Today started as many of my days do, with me going straight into a meeting, no time to grab a drink or check my emails.
The meeting was discussing how we improve services for women accessing early pregnancy and gynaecology. How does that relate to their human rights? Well, ensuring women are cared for in an area that’s private and appropriately staffed with skilled nurses and medical staff means women that are suffering a miscarriage or early complications in pregnancy are appropriately cared for and supported.
Midwives working in a hospital setting often don’t have any dealings with women below 20 weeks so it’s important I make sure that the way these women are cared for compliments the midwifery care they receive and promotes the ethos of women-centred care. If the care we give is based on the needs and wishes of individual women then we are will be meeting their human rights.
‘Trust is the building block of a human rights relationship’
Walking around the maternity unit I meet one of our new consultant midwives who talks to me about a women she has been caring for. This woman is very keen to have a vaginal birth but is being discouraged by some of the medical staff who have concerns about her risks. Midwives and obstetricians have an obligation to talk to woman about any risk factors they may have. Unfortunately, every doctor this woman has met has felt the need to reiterate this woman’s risks factors.
As she clearly states “ I know the risks, I’ve been told them, I’ve researched them, I just want the best chance to have a good birth experience”. The skill to being a woman-centred midwife or doctor is to speak to women on an equal footing. To remove the power dynamic that is so often present in the relationship between health professionals and those they care for is one of the fundamental steps in building a trusting relationship. Trust is, I feel, one of the building blocks of a human rights based relationship with those we care for.
‘I see many, many happy faces of women’
My afternoon is spent trying to support the managers in staffing the unit safely, rewriting a job advert for midwives focussing on attracting candidates that believe in women-centred care. I then respond to a complaint from a woman who feels she wasn’t listened to when she was in pain, didn’t have her wishes respected or her beliefs.
All of the above makes my day sound pretty depressing but actually its full of positive stuff. I see midwives and doctors supporting women, being kind, communicating well and appropriately. I see staff members supporting each other with guidance and tips on how to manage particular situations and I see many, many happy faces of women, their partners and their families who have recently met the latest arrival to their family.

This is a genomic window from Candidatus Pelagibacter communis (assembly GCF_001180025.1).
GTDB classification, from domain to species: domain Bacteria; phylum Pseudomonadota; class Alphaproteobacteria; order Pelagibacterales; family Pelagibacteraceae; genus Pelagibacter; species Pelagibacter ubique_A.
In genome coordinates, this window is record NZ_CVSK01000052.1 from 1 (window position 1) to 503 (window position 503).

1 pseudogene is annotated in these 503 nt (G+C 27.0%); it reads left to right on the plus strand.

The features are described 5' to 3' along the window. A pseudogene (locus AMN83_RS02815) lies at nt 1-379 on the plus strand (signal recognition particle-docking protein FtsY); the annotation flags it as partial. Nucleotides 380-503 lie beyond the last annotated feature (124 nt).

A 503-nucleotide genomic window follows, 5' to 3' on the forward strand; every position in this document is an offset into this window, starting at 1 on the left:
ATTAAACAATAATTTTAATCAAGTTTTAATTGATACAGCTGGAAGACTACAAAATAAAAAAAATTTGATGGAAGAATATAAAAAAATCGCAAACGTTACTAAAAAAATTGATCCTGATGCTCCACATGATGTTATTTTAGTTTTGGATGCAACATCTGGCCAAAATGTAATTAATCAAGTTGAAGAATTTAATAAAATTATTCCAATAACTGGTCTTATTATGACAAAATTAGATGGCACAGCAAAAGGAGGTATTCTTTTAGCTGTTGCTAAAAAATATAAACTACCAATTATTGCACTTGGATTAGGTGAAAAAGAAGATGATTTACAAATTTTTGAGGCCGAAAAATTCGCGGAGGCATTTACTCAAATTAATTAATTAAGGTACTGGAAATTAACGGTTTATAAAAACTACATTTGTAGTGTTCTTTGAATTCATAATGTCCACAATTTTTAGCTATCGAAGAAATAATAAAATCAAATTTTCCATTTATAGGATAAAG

‘Kindness, respect, honesty and fundamental belief in a women’s right to choice’
So, what makes a “human rights focused midwife’? Kindness, compassion, consideration, respect, honesty and a fundamental belief in a woman’s right to choice.
You know what’s interesting? You could take out “human rights focused” because these are all the qualities that make a great midwife. Having spent 22 years working in maternity services the overwhelming majority of midwives I have met have all those qualities.
Unfortunately, sometimes the services they work in or the culture of the organisation in which they are employed doesn’t support them in demonstrating all these qualities. Fear of litigation, of not following guidelines, or of being labeled a “maverick” midwife by supporting choices women make that might not be the norm make some midwives act towards women in a way that they don’t feel comfortable with. This makes some midwives move on, some leave the profession all together and some give in, becoming part of the culture.
My words of wisdom? Be brave, be strong, be a midwife.
Simon is a trustee of Birthrights, a charity committed to improving women’s experience of childbirth by promoting respect for human rights.
Want to see more of our #WorldHealthDay coverage?
- See our piece on five times human rights laws have protected health
- Read why human rights are fundamental to end of life care
The views expressed in this article are those of the author and do not necessarily reflect the views of Rightsinfo